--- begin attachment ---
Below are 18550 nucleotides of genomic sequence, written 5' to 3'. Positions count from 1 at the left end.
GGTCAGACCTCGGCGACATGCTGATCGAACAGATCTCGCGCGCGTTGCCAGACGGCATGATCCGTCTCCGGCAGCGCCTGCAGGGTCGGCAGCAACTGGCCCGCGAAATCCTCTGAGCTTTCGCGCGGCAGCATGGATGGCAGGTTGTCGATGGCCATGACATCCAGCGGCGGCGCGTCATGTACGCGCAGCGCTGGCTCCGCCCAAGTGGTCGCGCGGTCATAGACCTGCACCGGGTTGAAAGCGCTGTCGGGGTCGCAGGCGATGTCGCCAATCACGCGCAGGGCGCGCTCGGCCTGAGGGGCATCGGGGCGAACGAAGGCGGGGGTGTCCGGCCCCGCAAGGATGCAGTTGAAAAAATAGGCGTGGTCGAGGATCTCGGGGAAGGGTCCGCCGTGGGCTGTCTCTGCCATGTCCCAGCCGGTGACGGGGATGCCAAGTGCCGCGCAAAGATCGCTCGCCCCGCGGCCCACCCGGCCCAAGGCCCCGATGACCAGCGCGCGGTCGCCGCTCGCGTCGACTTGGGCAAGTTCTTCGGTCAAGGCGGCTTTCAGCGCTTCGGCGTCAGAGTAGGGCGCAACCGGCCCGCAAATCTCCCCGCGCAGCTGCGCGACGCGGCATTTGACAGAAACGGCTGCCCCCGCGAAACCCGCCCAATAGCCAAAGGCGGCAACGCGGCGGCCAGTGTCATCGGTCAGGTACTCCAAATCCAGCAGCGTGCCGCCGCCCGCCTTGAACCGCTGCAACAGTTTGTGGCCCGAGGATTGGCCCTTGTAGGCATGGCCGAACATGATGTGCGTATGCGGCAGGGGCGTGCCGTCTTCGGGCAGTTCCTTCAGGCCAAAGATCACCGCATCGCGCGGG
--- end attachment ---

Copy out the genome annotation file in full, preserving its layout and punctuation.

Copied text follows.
Below are 18550 nucleotides of genomic sequence, written 5' to 3'. Positions count from 1 at the left end.
GGTCAGACCTCGGCGACATGCTGATCGAACAGATCTCGCGCGCGTTGCCAGACGGCATGATCCGTCTCCGGCAGCGCCTGCAGGGTCGGCAGCAACTGGCCCGCGAAATCCTCTGAGCTTTCGCGCGGCAGCATGGATGGCAGGTTGTCGATGGCCATGACATCCAGCGGCGGCGCGTCATGTACGCGCAGCGCTGGCTCCGCCCAAGTGGTCGCGCGGTCATAGACCTGCACCGGGTTGAAAGCGCTGTCGGGGTCGCAGGCGATGTCGCCAATCACGCGCAGGGCGCGCTCGGCCTGAGGGGCATCGGGGCGAACGAAGGCGGGGGTGTCCGGCCCCGCAAGGATGCAGTTGAAAAAATAGGCGTGGTCGAGGATCTCGGGGAAGGGTCCGCCGTGGGCTGTCTCTGCCATGTCCCAGCCGGTGACGGGGATGCCAAGTGCCGCGCAAAGATCGCTCGCCCCGCGGCCCACCCGGCCCAAGGCCCCGATGACCAGCGCGCGGTCGCCGCTCGCGTCGACTTGGGCAAGTTCTTCGGTCAAGGCGGCTTTCAGCGCTTCGGCGTCAGAGTAGGGCGCAACCGGCCCGCAAATCTCCCCGCGCAGCTGCGCGACGCGGCATTTGACAGAAACGGCTGCCCCCGCGAAACCCGCCCAATAGCCAAAGGCGGCAACGCGGCGGCCAGTGTCATCGGTCAGGTACTCCAAATCCAGCAGCGTGCCGCCGCCCGCCTTGAACCGCTGCAACAGTTTGTGGCCCGAGGATTGGCCCTTGTAGGCATGGCCGAACATGATGTGCGTATGCGGCAGGGGCGTGCCGTCTTCGGGCAGTTCCTTCAGGCCAAAGATCACCGCATCGCGCGGG